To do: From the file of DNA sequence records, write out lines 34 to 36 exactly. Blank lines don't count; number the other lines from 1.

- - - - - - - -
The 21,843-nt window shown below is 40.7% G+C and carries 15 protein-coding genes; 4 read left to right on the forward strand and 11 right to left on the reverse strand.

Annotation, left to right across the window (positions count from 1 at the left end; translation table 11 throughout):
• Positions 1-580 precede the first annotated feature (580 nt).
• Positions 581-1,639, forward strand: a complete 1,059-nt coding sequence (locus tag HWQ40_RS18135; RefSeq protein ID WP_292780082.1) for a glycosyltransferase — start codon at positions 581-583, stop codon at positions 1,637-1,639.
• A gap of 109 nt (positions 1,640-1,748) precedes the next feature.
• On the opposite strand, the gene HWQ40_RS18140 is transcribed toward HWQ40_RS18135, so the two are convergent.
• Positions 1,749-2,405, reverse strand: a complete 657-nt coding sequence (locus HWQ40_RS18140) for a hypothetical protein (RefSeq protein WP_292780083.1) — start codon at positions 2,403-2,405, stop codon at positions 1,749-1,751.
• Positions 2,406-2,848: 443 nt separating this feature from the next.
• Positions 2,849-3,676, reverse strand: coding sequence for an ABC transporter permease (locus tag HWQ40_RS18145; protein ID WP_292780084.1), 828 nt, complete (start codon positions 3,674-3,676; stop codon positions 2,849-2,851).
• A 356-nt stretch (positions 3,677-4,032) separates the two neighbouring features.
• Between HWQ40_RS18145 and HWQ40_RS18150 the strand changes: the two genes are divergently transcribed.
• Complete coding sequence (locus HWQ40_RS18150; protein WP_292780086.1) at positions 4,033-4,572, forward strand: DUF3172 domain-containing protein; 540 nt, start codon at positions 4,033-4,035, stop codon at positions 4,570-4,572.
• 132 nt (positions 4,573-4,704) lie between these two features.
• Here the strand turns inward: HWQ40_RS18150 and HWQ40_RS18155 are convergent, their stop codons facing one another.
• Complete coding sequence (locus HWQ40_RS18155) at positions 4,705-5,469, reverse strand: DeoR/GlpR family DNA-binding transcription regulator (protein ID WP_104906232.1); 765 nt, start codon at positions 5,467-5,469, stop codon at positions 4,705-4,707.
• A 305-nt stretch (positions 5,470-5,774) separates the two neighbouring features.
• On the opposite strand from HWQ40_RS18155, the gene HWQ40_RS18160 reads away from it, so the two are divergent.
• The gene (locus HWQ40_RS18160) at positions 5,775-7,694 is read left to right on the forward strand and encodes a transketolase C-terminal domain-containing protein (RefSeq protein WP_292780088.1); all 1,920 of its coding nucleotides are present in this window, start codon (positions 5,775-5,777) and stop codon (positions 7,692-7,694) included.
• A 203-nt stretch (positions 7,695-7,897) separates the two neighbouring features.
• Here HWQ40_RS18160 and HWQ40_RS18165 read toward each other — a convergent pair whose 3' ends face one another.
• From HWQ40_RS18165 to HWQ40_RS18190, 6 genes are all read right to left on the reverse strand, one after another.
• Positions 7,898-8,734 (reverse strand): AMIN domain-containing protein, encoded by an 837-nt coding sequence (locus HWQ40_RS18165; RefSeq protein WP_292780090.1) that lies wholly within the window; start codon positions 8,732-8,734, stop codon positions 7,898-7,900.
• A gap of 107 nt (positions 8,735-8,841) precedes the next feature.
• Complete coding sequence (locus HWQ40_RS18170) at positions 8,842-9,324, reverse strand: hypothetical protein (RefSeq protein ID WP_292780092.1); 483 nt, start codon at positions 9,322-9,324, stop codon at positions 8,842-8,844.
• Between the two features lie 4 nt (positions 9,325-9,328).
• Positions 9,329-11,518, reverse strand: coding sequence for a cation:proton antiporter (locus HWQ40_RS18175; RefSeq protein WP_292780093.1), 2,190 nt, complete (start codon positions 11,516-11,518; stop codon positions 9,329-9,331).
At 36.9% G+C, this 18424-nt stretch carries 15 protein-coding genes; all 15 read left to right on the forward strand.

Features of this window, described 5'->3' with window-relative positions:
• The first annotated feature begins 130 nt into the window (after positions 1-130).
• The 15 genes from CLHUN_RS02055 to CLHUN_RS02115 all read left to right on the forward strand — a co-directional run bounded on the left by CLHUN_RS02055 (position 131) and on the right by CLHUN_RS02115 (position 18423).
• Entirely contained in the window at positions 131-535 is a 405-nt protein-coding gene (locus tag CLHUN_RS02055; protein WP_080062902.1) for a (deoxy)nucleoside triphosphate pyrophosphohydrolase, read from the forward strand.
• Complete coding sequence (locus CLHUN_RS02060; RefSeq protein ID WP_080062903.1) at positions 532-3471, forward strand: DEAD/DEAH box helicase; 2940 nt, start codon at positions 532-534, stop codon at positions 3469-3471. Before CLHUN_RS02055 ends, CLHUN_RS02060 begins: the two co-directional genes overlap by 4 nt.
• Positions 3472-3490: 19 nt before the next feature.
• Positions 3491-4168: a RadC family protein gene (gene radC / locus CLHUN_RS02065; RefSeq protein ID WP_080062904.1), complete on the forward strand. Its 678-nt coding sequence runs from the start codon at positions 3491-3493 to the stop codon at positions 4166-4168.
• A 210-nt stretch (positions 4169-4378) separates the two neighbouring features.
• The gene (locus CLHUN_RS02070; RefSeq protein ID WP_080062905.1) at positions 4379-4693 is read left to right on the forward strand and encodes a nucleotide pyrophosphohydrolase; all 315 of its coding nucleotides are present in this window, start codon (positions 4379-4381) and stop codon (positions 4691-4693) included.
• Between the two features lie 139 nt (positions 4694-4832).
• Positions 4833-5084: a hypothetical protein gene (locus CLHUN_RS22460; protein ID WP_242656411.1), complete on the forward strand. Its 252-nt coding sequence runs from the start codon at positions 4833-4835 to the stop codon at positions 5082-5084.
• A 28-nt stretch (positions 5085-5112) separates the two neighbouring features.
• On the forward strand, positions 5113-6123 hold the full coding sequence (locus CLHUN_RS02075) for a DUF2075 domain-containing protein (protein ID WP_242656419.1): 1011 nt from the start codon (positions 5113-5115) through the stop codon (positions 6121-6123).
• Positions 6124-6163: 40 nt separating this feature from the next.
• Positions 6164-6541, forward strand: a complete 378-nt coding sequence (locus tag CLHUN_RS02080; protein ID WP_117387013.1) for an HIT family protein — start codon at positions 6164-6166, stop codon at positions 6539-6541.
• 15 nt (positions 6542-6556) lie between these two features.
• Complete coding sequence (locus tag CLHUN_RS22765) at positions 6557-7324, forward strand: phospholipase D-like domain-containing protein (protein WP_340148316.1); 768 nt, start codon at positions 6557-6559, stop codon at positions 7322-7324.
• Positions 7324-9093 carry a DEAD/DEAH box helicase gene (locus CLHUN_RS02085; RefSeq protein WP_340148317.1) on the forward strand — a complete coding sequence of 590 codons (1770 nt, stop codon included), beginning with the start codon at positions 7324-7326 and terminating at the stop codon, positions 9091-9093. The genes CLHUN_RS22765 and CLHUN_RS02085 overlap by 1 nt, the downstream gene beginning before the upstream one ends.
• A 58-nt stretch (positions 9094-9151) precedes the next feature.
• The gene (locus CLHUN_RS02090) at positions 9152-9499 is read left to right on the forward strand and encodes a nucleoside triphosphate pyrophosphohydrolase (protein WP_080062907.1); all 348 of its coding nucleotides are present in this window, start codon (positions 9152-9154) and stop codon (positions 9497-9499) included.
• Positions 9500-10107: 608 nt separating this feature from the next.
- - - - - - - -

• Positions 3491-4168: a RadC family protein gene (gene radC / locus CLHUN_RS02065; RefSeq protein ID WP_080062904.1), complete on the forward strand. Its 678-nt coding sequence runs from the start codon at positions 3491-3493 to the stop codon at positions 4166-4168.
• A 210-nt stretch (positions 4169-4378) separates the two neighbouring features.
• The gene (locus CLHUN_RS02070; RefSeq protein ID WP_080062905.1) at positions 4379-4693 is read left to right on the forward strand and encodes a nucleotide pyrophosphohydrolase; all 315 of its coding nucleotides are present in this window, start codon (positions 4379-4381) and stop codon (positions 4691-4693) included.